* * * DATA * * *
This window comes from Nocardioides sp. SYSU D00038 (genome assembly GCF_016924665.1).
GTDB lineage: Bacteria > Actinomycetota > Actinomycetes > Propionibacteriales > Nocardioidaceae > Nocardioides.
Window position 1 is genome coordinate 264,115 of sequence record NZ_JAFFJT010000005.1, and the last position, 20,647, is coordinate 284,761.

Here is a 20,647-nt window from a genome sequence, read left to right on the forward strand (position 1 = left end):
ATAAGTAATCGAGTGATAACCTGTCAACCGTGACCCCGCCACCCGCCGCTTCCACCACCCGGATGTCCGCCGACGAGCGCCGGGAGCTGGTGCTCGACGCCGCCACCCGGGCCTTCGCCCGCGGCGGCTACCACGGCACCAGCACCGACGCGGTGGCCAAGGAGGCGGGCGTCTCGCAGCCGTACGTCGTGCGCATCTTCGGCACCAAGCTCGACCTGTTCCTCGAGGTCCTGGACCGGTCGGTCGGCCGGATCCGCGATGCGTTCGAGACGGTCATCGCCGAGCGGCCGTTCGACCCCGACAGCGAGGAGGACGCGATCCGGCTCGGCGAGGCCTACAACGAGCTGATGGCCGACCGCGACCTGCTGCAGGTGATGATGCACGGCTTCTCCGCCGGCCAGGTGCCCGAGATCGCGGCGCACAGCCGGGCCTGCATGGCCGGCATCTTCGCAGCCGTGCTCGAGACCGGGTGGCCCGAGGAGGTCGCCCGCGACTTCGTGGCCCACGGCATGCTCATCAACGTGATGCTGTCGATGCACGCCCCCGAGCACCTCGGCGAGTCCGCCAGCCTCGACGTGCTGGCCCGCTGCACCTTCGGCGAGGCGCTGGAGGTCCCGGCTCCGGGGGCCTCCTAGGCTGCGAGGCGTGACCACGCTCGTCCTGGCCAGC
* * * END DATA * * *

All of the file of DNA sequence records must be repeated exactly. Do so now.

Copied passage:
This window comes from Nocardioides sp. SYSU D00038 (genome assembly GCF_016924665.1).
GTDB lineage: Bacteria > Actinomycetota > Actinomycetes > Propionibacteriales > Nocardioidaceae > Nocardioides.
Window position 1 is genome coordinate 264,115 of sequence record NZ_JAFFJT010000005.1, and the last position, 20,647, is coordinate 284,761.

Here is a 20,647-nt window from a genome sequence, read left to right on the forward strand (position 1 = left end):
ATAAGTAATCGAGTGATAACCTGTCAACCGTGACCCCGCCACCCGCCGCTTCCACCACCCGGATGTCCGCCGACGAGCGCCGGGAGCTGGTGCTCGACGCCGCCACCCGGGCCTTCGCCCGCGGCGGCTACCACGGCACCAGCACCGACGCGGTGGCCAAGGAGGCGGGCGTCTCGCAGCCGTACGTCGTGCGCATCTTCGGCACCAAGCTCGACCTGTTCCTCGAGGTCCTGGACCGGTCGGTCGGCCGGATCCGCGATGCGTTCGAGACGGTCATCGCCGAGCGGCCGTTCGACCCCGACAGCGAGGAGGACGCGATCCGGCTCGGCGAGGCCTACAACGAGCTGATGGCCGACCGCGACCTGCTGCAGGTGATGATGCACGGCTTCTCCGCCGGCCAGGTGCCCGAGATCGCGGCGCACAGCCGGGCCTGCATGGCCGGCATCTTCGCAGCCGTGCTCGAGACCGGGTGGCCCGAGGAGGTCGCCCGCGACTTCGTGGCCCACGGCATGCTCATCAACGTGATGCTGTCGATGCACGCCCCCGAGCACCTCGGCGAGTCCGCCAGCCTCGACGTGCTGGCCCGCTGCACCTTCGGCGAGGCGCTGGAGGTCCCGGCTCCGGGGGCCTCCTAGGCTGCGAGGCGTGACCACGCTCGTCCTGGCCAGC